Prices have been cut by up to a third at the upmarket Platinum Point and Anchor developments in Leith after the Edinburgh firm went into administration.
About a dozen flats have been sold since the start of the year, after sales virtually ground to a halt before Christmas.
Buyers are thought to have been attracted by the feeling they were grabbing a bargain as well as the reduced prices.
Property experts predict such "fire sales" will be repeated as more housebuilders run into financial trouble.
Gregor Shore became a high-profile victim of the economic downturn when Deloitte were appointed administrators in December.
Many flats on the Waterfront sites are now more than 50,000 cheaper than they were just before Christmas.
Peter Allen, head of development at property firm Savills in Edinburgh, the selling agent appointed by Deloitte, said the rate of sales at the Leith sites were "back to the glory days", more than double the rate most builders might optimistically expect.
Buying from an administrator, he said, was helping convince people they were getting a good price.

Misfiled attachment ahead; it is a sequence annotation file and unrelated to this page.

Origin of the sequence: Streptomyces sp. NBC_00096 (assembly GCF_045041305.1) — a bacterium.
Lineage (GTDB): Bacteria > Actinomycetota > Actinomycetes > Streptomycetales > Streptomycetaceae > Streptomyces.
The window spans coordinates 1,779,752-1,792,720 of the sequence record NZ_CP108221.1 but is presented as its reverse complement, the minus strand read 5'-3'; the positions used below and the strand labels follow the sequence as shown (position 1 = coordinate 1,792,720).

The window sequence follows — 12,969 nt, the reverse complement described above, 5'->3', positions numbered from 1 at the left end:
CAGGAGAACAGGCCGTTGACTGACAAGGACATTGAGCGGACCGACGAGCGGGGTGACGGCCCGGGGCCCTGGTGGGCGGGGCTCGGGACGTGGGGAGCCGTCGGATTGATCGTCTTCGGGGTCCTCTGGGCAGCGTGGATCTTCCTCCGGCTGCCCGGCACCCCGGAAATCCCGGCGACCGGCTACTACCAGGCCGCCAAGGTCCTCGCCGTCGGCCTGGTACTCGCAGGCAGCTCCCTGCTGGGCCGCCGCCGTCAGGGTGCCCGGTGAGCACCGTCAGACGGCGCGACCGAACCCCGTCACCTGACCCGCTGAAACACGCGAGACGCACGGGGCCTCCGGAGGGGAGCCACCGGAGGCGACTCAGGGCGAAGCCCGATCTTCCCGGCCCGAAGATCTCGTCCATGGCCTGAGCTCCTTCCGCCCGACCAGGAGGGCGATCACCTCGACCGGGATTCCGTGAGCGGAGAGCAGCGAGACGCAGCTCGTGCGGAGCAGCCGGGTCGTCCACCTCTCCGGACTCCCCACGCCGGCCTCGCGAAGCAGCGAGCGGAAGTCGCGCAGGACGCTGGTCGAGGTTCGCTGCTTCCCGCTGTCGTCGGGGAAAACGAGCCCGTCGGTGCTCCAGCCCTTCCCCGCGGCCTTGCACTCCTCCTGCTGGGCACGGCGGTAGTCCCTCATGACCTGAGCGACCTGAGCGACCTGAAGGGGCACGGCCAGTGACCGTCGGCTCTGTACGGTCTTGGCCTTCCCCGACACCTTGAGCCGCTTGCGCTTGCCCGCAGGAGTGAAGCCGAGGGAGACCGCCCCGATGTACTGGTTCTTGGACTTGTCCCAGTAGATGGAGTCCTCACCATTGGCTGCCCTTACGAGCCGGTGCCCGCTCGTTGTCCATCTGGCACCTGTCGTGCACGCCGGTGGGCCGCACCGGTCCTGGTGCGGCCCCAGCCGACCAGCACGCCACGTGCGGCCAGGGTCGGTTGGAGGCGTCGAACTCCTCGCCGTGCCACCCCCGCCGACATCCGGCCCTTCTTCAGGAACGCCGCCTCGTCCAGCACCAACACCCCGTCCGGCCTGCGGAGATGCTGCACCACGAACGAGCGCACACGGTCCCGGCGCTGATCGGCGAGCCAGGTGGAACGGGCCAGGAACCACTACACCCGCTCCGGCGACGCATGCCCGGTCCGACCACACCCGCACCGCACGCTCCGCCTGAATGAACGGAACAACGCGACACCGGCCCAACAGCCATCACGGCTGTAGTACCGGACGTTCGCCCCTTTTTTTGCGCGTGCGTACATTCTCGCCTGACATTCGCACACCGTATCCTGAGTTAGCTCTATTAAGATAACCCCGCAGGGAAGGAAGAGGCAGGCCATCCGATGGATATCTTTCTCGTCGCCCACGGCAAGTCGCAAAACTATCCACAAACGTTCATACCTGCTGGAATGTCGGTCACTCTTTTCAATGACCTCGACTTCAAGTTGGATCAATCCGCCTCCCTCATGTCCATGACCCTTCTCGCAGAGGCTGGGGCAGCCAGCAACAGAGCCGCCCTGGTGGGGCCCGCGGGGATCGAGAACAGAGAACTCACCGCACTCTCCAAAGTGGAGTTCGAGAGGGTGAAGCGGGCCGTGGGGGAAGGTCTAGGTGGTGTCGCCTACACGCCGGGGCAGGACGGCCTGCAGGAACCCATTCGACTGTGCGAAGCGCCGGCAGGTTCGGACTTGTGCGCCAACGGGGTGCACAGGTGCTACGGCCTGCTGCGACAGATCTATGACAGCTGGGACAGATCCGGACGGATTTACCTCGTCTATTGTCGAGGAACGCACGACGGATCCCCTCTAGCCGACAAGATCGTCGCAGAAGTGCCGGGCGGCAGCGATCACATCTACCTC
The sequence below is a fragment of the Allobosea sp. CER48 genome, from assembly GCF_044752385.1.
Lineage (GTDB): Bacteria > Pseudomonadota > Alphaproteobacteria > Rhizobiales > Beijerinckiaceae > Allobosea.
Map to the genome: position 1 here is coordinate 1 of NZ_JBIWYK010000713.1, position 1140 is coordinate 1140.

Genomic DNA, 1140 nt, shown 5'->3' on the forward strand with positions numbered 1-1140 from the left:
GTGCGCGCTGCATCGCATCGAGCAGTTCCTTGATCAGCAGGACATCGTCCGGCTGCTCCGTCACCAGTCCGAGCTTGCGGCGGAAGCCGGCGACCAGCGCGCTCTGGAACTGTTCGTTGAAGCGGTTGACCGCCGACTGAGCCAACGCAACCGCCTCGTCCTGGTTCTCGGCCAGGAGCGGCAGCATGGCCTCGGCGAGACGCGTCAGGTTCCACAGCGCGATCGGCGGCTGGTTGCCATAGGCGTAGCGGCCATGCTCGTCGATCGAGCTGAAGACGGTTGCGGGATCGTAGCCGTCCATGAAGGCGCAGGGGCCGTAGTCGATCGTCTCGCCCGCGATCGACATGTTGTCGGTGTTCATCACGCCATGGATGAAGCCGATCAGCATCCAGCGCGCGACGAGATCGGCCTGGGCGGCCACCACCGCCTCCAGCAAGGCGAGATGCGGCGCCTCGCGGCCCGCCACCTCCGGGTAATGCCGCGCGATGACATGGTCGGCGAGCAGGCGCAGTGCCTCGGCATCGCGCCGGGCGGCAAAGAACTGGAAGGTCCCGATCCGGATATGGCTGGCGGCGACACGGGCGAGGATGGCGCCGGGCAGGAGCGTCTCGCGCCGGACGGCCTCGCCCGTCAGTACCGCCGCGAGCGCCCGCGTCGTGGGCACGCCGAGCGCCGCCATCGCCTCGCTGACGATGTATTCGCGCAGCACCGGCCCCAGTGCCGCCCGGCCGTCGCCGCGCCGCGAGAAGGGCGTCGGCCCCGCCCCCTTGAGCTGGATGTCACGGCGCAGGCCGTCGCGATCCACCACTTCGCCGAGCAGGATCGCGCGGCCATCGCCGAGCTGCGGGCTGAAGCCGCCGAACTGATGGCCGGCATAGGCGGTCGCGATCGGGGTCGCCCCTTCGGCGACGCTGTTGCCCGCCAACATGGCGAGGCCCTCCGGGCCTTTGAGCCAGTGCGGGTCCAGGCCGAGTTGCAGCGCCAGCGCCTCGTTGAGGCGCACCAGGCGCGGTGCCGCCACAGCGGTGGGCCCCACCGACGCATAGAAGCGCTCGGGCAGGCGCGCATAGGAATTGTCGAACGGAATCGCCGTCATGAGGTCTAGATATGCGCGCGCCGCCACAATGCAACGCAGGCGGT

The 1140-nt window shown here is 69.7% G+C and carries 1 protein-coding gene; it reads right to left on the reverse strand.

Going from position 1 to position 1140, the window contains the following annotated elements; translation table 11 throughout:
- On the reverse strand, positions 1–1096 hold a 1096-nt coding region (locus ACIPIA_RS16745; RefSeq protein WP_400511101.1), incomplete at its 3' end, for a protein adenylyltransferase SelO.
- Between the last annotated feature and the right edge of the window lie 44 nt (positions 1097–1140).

He said: "It does give reassurance. Deloitte is a big quality brand and people know that they are dealing with people who are reputable. That is not to say that Gregor Shore were not reputable but it is a good safe pair of hands.
"The main thing we have done is (change] pricing. People are now seeing that prices are more affordable but they are getting a top-end product.
"Pricing on some units has changed significantly, others less so. The discounts from the previous price list are sometimes around 30 per cent, yet the flats are the same, they have the same levels of bathroom finishes and the sitting rooms and car parks are just the same."
Platinum Point – which features 452 flats – and the 135-apartment Anchor at Granton Marina developments had struggled to sell as the downturn intensified shortly after they were completed two years ago.
There are now around 69 flats remaining unsold at Platinum Point, with a further 30 at Anchor, ranging from one-bed flats at 118,000 to four-bed apartments at more than 400,000.
A number of subsidiaries of Edinburgh-based FM Developments last week joined the administration list.
Will Scarlett, director of Rettie & Co's land and development department, said: "There will be more in the coming months, sadly."
"There have actually been very few administrator appointments (to housebuilders) in Scotland. The conversations we have had with banks suggest that banks have been reluctant to sell distressed assets as they will always be heavily discounted in order to get buyers.
"Instead, they have tried to work with developer clients in order to find solutions. We have been working in that capacity as an adviser to companies."